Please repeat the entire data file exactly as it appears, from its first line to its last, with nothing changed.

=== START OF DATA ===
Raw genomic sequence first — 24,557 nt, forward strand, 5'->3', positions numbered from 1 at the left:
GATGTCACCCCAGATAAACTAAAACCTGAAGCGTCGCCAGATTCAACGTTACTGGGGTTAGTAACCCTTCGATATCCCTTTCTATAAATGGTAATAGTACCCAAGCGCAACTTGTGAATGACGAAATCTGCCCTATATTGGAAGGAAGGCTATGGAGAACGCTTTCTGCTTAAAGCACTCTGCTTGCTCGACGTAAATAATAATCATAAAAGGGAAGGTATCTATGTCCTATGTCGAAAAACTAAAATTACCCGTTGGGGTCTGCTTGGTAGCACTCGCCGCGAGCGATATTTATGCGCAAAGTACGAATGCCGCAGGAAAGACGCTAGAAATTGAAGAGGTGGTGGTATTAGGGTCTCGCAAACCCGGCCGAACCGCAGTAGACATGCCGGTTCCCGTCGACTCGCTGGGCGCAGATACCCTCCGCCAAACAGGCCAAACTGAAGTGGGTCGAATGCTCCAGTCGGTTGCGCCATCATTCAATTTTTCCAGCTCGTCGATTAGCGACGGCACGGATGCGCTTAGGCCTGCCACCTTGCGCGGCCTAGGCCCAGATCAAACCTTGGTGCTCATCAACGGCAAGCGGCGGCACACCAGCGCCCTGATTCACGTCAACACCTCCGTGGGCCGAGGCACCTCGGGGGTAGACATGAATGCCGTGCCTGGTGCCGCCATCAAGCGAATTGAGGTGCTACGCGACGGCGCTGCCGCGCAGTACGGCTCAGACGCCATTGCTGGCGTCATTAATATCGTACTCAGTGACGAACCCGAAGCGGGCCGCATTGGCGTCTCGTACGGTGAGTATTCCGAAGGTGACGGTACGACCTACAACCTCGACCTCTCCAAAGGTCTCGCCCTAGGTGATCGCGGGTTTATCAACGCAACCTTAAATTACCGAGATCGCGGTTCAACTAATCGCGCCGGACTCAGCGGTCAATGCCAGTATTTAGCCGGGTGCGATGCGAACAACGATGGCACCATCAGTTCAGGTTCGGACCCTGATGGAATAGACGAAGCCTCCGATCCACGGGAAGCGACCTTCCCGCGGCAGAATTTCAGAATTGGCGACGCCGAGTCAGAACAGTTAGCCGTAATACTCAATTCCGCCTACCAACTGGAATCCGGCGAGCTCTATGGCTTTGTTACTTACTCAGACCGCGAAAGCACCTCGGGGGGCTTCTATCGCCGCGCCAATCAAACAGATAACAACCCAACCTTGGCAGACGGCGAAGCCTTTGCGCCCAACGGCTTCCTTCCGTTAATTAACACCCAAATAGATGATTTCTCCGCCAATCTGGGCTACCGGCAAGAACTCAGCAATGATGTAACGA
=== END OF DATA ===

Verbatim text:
Raw genomic sequence first — 24,557 nt, forward strand, 5'->3', positions numbered from 1 at the left:
GATGTCACCCCAGATAAACTAAAACCTGAAGCGTCGCCAGATTCAACGTTACTGGGGTTAGTAACCCTTCGATATCCCTTTCTATAAATGGTAATAGTACCCAAGCGCAACTTGTGAATGACGAAATCTGCCCTATATTGGAAGGAAGGCTATGGAGAACGCTTTCTGCTTAAAGCACTCTGCTTGCTCGACGTAAATAATAATCATAAAAGGGAAGGTATCTATGTCCTATGTCGAAAAACTAAAATTACCCGTTGGGGTCTGCTTGGTAGCACTCGCCGCGAGCGATATTTATGCGCAAAGTACGAATGCCGCAGGAAAGACGCTAGAAATTGAAGAGGTGGTGGTATTAGGGTCTCGCAAACCCGGCCGAACCGCAGTAGACATGCCGGTTCCCGTCGACTCGCTGGGCGCAGATACCCTCCGCCAAACAGGCCAAACTGAAGTGGGTCGAATGCTCCAGTCGGTTGCGCCATCATTCAATTTTTCCAGCTCGTCGATTAGCGACGGCACGGATGCGCTTAGGCCTGCCACCTTGCGCGGCCTAGGCCCAGATCAAACCTTGGTGCTCATCAACGGCAAGCGGCGGCACACCAGCGCCCTGATTCACGTCAACACCTCCGTGGGCCGAGGCACCTCGGGGGTAGACATGAATGCCGTGCCTGGTGCCGCCATCAAGCGAATTGAGGTGCTACGCGACGGCGCTGCCGCGCAGTACGGCTCAGACGCCATTGCTGGCGTCATTAATATCGTACTCAGTGACGAACCCGAAGCGGGCCGCATTGGCGTCTCGTACGGTGAGTATTCCGAAGGTGACGGTACGACCTACAACCTCGACCTCTCCAAAGGTCTCGCCCTAGGTGATCGCGGGTTTATCAACGCAACCTTAAATTACCGAGATCGCGGTTCAACTAATCGCGCCGGACTCAGCGGTCAATGCCAGTATTTAGCCGGGTGCGATGCGAACAACGATGGCACCATCAGTTCAGGTTCGGACCCTGATGGAATAGACGAAGCCTCCGATCCACGGGAAGCGACCTTCCCGCGGCAGAATTTCAGAATTGGCGACGCCGAGTCAGAACAGTTAGCCGTAATACTCAATTCCGCCTACCAACTGGAATCCGGCGAGCTCTATGGCTTTGTTACTTACTCAGACCGCGAAAGCACCTCGGGGGGCTTCTATCGCCGCGCCAATCAAACAGATAACAACCCAACCTTGGCAGACGGCGAAGCCTTTGCGCCCAACGGCTTCCTTCCGTTAATTAACACCCAAATAGATGATTTCTCCGCCAATCTGGGCTACCGGCAAGAACTCAGCAATGATGTAACGA